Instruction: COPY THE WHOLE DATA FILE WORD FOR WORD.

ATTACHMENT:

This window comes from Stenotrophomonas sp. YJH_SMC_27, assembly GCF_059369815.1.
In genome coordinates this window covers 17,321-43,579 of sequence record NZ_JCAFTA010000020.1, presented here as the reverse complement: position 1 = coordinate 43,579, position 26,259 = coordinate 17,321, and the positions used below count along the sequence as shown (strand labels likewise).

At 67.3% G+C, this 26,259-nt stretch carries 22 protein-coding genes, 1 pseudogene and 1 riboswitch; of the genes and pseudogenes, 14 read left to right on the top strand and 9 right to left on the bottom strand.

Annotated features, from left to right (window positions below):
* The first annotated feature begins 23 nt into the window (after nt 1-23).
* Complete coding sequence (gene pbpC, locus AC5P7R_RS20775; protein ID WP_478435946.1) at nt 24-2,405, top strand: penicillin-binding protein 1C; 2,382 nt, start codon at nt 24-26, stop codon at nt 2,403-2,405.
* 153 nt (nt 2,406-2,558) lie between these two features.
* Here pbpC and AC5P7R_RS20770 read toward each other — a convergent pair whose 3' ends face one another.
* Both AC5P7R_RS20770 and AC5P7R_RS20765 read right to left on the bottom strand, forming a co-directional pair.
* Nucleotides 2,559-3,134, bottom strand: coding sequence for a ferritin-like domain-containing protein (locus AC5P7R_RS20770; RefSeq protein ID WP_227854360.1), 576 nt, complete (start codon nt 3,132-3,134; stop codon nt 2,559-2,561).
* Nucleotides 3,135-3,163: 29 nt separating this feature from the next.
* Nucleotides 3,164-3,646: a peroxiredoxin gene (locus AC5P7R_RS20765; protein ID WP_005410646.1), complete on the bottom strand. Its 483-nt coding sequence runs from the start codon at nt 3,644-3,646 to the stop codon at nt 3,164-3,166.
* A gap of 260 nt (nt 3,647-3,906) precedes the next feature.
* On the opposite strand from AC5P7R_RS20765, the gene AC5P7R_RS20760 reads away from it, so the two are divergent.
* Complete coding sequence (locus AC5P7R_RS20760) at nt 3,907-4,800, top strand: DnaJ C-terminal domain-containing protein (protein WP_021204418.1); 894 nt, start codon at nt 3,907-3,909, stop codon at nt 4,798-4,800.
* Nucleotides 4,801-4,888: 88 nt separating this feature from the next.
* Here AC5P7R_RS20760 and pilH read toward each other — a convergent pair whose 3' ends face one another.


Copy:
This window comes from Stenotrophomonas sp. YJH_SMC_27, assembly GCF_059369815.1.
In genome coordinates this window covers 17,321-43,579 of sequence record NZ_JCAFTA010000020.1, presented here as the reverse complement: position 1 = coordinate 43,579, position 26,259 = coordinate 17,321, and the positions used below count along the sequence as shown (strand labels likewise).

At 67.3% G+C, this 26,259-nt stretch carries 22 protein-coding genes, 1 pseudogene and 1 riboswitch; of the genes and pseudogenes, 14 read left to right on the top strand and 9 right to left on the bottom strand.

Annotated features, from left to right (window positions below):
* The first annotated feature begins 23 nt into the window (after nt 1-23).
* Complete coding sequence (gene pbpC, locus AC5P7R_RS20775; protein ID WP_478435946.1) at nt 24-2,405, top strand: penicillin-binding protein 1C; 2,382 nt, start codon at nt 24-26, stop codon at nt 2,403-2,405.
* 153 nt (nt 2,406-2,558) lie between these two features.
* Here pbpC and AC5P7R_RS20770 read toward each other — a convergent pair whose 3' ends face one another.
* Both AC5P7R_RS20770 and AC5P7R_RS20765 read right to left on the bottom strand, forming a co-directional pair.
* Nucleotides 2,559-3,134, bottom strand: coding sequence for a ferritin-like domain-containing protein (locus AC5P7R_RS20770; RefSeq protein ID WP_227854360.1), 576 nt, complete (start codon nt 3,132-3,134; stop codon nt 2,559-2,561).
* Nucleotides 3,135-3,163: 29 nt separating this feature from the next.
* Nucleotides 3,164-3,646: a peroxiredoxin gene (locus AC5P7R_RS20765; protein ID WP_005410646.1), complete on the bottom strand. Its 483-nt coding sequence runs from the start codon at nt 3,644-3,646 to the stop codon at nt 3,164-3,166.
* A gap of 260 nt (nt 3,647-3,906) precedes the next feature.
* On the opposite strand from AC5P7R_RS20765, the gene AC5P7R_RS20760 reads away from it, so the two are divergent.
* Complete coding sequence (locus AC5P7R_RS20760) at nt 3,907-4,800, top strand: DnaJ C-terminal domain-containing protein (protein WP_021204418.1); 894 nt, start codon at nt 3,907-3,909, stop codon at nt 4,798-4,800.
* Nucleotides 4,801-4,888: 88 nt separating this feature from the next.
* Here AC5P7R_RS20760 and pilH read toward each other — a convergent pair whose 3' ends face one another.